google.com, pub-2905871877463161, DIRECT, f08c47fec0942fa0 Why Athletes are Incorporating a More Plant-Focused Diet

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Why Athletes are Incorporating a More Plant-Focused Diet

August 1, 2019

From recreational to professional athletes, many are focusing more on a plant-focused diet and are seeing benefits in overall health.

 

The term plant-focused can be a little confusing as everyone defines it differently. 

 

Kim Hoban, Registered Dietitian and NASM Certified Personal Trainer explains, “While dietary preferences such as vegan and vegetarian have more specific definitions and even sub-groups (like lacto-ovo vegetarian), plant-based or plant-focused diets are a little less clear cut. Whether described as plant-based or plant-forward, in general, these meal patterns emphasize including more plant foods (fruits, veggies, whole grains, legumes, seeds and nuts).”

 

 

Sports dietitians are recommending this pattern of eating to athletes. Lindsey McCoy, RD, CSSD, promotes this style of eating for all her clients, but emphasizes it even more for athletes in particular as they push their bodies to the limits putting extra strain on muscles, tissues, organs, and more.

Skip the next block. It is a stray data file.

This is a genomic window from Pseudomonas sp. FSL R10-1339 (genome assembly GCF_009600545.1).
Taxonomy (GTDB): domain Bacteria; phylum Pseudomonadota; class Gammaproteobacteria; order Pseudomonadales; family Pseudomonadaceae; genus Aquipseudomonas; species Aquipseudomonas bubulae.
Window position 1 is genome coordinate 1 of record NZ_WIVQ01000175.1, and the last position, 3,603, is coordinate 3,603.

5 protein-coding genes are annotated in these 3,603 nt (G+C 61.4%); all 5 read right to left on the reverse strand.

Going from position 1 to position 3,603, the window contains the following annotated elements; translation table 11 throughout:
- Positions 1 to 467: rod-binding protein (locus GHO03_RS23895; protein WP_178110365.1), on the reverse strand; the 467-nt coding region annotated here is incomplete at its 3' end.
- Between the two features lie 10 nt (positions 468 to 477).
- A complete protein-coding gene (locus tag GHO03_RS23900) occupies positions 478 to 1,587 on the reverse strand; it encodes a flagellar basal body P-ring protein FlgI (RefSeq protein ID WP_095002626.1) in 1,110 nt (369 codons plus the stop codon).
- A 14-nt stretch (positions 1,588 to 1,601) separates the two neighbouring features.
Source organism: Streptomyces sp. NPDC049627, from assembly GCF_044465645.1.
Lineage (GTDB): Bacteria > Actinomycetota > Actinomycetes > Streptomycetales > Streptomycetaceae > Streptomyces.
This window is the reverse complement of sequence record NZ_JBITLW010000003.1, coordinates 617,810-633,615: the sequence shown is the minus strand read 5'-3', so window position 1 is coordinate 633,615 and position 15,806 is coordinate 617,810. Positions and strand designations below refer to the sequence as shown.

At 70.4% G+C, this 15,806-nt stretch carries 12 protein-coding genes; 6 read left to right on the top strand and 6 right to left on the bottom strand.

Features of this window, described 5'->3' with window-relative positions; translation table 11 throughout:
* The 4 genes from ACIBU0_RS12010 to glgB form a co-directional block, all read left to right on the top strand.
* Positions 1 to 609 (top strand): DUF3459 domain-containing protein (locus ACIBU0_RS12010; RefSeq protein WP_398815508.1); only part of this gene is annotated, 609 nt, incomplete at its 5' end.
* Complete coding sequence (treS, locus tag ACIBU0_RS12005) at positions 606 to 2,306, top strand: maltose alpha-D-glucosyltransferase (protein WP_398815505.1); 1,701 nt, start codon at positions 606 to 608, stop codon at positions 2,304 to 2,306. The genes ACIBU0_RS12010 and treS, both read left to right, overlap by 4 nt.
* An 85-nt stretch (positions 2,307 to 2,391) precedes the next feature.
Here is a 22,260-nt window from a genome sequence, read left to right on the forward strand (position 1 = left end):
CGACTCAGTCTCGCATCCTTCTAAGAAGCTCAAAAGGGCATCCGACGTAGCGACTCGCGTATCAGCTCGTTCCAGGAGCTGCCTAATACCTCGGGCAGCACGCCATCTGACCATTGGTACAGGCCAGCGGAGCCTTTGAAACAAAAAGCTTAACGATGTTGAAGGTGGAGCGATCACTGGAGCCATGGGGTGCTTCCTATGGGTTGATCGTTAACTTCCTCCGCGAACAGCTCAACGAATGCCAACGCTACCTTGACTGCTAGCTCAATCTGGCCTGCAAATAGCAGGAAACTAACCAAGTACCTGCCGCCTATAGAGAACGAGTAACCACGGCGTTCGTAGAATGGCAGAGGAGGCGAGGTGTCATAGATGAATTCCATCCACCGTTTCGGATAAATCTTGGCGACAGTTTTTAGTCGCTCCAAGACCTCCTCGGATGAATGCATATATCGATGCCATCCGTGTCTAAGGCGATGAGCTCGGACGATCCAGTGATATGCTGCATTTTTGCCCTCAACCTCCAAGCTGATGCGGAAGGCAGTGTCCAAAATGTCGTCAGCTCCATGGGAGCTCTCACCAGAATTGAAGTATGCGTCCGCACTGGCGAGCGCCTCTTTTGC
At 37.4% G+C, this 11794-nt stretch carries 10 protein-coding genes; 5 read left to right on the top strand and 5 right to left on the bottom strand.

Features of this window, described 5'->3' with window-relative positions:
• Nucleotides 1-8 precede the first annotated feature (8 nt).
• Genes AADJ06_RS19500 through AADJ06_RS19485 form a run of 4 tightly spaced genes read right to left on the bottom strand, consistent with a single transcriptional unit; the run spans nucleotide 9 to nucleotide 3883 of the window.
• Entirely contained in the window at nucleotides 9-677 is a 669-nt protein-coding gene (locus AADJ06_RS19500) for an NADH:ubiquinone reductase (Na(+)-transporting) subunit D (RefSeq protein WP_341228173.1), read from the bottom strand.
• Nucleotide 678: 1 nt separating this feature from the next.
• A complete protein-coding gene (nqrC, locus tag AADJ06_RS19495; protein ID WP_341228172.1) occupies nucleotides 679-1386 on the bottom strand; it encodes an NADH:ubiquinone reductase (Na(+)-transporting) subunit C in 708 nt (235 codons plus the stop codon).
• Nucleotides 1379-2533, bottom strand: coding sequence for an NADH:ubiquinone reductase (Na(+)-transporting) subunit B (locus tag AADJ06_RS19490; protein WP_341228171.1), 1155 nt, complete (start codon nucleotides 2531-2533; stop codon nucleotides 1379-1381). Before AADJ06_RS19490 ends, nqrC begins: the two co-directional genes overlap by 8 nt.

What’s so special about plants? “Plants, including, fruits, vegetables, plant-proteins, and whole grains are full of vitamins, minerals, and antioxidants that not only help to provide energy, but they support the immune system as well,” says Hoban.

Recovery is key for athletes as they train consistently. It is often a misconception that athletes need to focus solely on protein post-workout. What Amanda Hibshman, RDN, a private practice and culinary dietitian, loves most about plant-focused diets for athletes in particular, “is that most of the calories contain an abundance of carbohydrates, which is the main energy source to fuel athletic performance. Often, athletes think they need a ton of protein to fuel their muscles, but it is actually the carbohydrates in food that they need to enhance performance.” Clark additionally notes, that the antioxidants found in plant foods help clean up free radical damage after exercise, and promote recovery. Moreover, Kelly Jones, RDN, former Division 1 Athlete and Board Certified Specialist in Sports Dietetics, adds that it has been thoroughly researched that an intake of mostly plants and fatty fish reduced inflammation in the body, which further aids in recovery and is additionally beneficial for joint health.

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